WITHNAIL AND I" is about, among many things, cabin fever, venting spleen, and never doing the dishes. Bruce Robinson creates an entertaining mix of farce and existential gloom in the "No Exit" bowels of England's capital. Although his tale of two Londoners going looney never quite coheres, the humor is so sardonically amusing that you enjoy it anyway.

The film marks Robinson's directing debut. The writer and former actor played the object of Isabelle Adjani's obsession in "The Story of Adele H," and wrote the screenplay for "The Killing Fields." Ironically, Robinson's direction saves him from his own plot structure. The characters move in pointless dramatic circles, but they are amusing, thoroughly watchable beings.

It's 1969 (or at least that's what everyone in the movie keeps saying). Two jobless actors, Withnail and Marwood, are stuck in their Camden flat without food, drink, heat or work -- the average London existence. Withnail curses and moans. Marwood anxiously tries to comfort him. They seem to have much the same lot as writers Joe Orton and Kenneth Halliwell in Stephen Frears' "Prick Up Your Ears." Except these guys are less talented, more depressed and they don't meet boys in public restrooms. And while Robinson doesn't achieve the sophisticated interaction of Frears' Orton-Halliwell affair, he does paint his characters colorfully.

Withnail (Richard E. Grant), handsome, eyes bloodshot, has been awake for 60 hours. He's angry and full of himself. "I'm good looking," he says. "Why can't I get on television? I'm going to crack." Though he's also prone to lying and stealing to get what he wants, Withnail is somehow likable -- perhaps because of his valiant, bungled quest for dignity.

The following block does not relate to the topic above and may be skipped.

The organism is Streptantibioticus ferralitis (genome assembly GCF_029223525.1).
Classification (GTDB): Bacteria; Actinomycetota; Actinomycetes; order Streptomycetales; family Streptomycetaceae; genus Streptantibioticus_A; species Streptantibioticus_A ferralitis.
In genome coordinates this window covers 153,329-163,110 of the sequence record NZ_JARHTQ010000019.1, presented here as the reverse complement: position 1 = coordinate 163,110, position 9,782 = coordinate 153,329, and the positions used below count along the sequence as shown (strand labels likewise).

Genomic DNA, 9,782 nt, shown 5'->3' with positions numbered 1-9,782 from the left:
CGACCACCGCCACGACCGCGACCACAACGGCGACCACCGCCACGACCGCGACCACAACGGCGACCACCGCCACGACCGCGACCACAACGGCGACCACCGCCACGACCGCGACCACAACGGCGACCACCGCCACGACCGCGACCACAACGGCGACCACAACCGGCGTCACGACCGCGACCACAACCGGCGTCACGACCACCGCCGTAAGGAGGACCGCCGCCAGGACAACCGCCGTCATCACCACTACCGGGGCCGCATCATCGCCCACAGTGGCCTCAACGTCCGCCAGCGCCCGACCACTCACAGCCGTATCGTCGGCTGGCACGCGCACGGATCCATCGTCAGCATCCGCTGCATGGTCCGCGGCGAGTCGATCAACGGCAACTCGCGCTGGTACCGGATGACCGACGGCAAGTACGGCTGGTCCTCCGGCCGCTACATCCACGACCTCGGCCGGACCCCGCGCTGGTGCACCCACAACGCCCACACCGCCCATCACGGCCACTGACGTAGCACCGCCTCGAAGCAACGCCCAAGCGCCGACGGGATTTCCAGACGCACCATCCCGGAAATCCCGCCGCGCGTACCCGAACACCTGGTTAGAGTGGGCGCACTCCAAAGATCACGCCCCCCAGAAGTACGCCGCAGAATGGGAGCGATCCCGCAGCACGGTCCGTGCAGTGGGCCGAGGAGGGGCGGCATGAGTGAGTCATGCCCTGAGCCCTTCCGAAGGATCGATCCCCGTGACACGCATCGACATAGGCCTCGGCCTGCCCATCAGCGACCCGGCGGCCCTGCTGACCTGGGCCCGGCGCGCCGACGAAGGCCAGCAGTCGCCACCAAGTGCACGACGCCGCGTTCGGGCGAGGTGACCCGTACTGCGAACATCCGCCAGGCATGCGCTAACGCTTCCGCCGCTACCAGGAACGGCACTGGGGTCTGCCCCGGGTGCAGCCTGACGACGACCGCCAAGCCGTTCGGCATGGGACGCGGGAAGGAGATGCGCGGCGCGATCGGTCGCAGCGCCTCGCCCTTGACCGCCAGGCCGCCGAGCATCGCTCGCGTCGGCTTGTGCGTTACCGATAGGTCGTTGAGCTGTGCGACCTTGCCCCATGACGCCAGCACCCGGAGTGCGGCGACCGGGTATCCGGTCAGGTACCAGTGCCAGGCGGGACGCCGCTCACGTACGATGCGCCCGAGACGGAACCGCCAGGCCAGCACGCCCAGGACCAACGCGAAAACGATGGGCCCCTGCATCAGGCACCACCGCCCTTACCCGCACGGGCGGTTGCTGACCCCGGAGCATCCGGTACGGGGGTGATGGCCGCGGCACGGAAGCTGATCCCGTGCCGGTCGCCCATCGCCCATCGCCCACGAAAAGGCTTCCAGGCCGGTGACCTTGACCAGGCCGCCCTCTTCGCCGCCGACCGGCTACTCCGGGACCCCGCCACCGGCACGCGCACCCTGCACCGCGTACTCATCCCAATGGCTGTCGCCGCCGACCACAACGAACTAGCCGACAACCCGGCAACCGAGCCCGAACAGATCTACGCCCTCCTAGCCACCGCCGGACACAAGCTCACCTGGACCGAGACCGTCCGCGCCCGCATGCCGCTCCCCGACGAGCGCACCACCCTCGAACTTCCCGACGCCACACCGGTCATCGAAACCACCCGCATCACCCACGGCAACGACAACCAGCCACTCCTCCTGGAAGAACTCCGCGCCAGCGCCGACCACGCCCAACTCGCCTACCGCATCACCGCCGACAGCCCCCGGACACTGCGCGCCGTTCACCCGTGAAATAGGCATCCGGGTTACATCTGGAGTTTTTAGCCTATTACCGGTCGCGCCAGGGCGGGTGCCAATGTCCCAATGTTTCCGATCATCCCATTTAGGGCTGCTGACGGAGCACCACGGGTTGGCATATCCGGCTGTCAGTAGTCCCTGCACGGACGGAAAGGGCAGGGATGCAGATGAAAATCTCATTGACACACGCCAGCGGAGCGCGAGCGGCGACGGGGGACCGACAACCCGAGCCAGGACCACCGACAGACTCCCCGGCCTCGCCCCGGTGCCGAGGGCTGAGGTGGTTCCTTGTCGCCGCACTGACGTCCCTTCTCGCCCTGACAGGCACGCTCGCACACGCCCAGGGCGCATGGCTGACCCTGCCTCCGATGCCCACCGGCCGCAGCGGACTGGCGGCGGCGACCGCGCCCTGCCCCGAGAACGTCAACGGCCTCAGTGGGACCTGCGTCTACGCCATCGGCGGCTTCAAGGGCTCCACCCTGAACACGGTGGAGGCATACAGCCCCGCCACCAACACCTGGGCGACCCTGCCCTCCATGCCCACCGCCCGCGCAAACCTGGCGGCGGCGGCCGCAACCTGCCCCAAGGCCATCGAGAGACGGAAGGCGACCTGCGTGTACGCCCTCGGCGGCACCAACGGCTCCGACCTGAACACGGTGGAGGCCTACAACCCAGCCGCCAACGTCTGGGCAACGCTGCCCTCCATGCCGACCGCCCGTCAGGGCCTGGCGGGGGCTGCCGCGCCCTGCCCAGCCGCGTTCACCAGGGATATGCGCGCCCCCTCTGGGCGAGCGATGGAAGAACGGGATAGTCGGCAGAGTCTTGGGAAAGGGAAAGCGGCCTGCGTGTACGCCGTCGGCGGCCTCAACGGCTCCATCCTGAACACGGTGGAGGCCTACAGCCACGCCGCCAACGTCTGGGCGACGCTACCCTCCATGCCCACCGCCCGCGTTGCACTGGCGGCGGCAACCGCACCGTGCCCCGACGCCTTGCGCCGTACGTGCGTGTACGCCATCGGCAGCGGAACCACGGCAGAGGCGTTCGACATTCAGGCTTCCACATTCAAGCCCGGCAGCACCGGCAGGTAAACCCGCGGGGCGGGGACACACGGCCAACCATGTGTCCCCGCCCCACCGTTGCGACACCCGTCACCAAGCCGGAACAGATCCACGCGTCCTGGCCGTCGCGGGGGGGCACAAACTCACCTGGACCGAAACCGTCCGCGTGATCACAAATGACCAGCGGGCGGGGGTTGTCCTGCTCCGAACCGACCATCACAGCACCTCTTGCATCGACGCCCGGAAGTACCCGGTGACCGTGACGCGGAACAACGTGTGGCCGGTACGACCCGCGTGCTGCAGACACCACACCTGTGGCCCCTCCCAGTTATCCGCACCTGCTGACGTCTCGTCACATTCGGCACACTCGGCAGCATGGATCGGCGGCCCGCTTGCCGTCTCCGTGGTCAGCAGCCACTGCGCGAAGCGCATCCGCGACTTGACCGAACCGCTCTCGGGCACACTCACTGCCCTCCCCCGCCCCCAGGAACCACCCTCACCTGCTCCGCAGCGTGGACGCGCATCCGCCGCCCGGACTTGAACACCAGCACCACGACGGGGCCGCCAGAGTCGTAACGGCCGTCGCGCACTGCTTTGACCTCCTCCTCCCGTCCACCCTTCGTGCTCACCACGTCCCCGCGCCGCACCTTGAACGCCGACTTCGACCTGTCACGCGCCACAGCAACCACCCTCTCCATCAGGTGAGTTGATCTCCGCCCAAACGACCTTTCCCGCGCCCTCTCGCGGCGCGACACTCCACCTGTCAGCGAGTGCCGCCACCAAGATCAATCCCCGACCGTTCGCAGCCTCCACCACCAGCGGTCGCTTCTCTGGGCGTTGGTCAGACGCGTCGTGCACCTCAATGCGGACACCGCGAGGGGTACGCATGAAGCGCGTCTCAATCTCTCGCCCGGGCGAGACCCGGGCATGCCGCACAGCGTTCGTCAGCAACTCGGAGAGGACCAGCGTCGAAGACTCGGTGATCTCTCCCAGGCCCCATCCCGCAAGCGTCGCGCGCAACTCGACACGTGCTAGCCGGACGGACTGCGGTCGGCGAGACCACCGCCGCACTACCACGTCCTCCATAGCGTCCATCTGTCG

Marwood (Paul McGann), whose existential panic is more subdued but is there nevertheless, persuades Withnail to take off for some "harmony and fresh air." They take their rusted Rolls Royce to a country retreat in Penrith, owned by Withnail's Uncle Monty (Richard Griffiths), who gives new meaning to the word "eccentric." He's a former actor, tubby, well-educated and financially comfortable. Emotionally, however, he's all wet. He gets pointlessly upset over his cat, swims sentimentally in old-boy memories of Oxford -- and the liquor-soused gent has the unrequited hots for Marwood. (Withnail has, of course, conned him into believing Marwood will sleep with him.)

Penrith may be full of fresh air, but it's fresh out of harmony. Withnail and Marwood, city slickers to the core, learn that their first meal is a chicken they're obliged to kill. There's no firewood. It's always raining. The locals' hostility is comparable to the folks in Sam Peckinpah's "Straw Dogs." And then randy Uncle Monty pays his guests a surprise visit . . .

The plot in "Withnail" is a series of collisions among miserable people. Robinson lets them wallow in their private hells, but that wallowing is both alarming and hilarious. After watching this, you will think twice about taking up acting. And you may never visit Penrith.

WITHNAIL AND I (R) -- At the Key.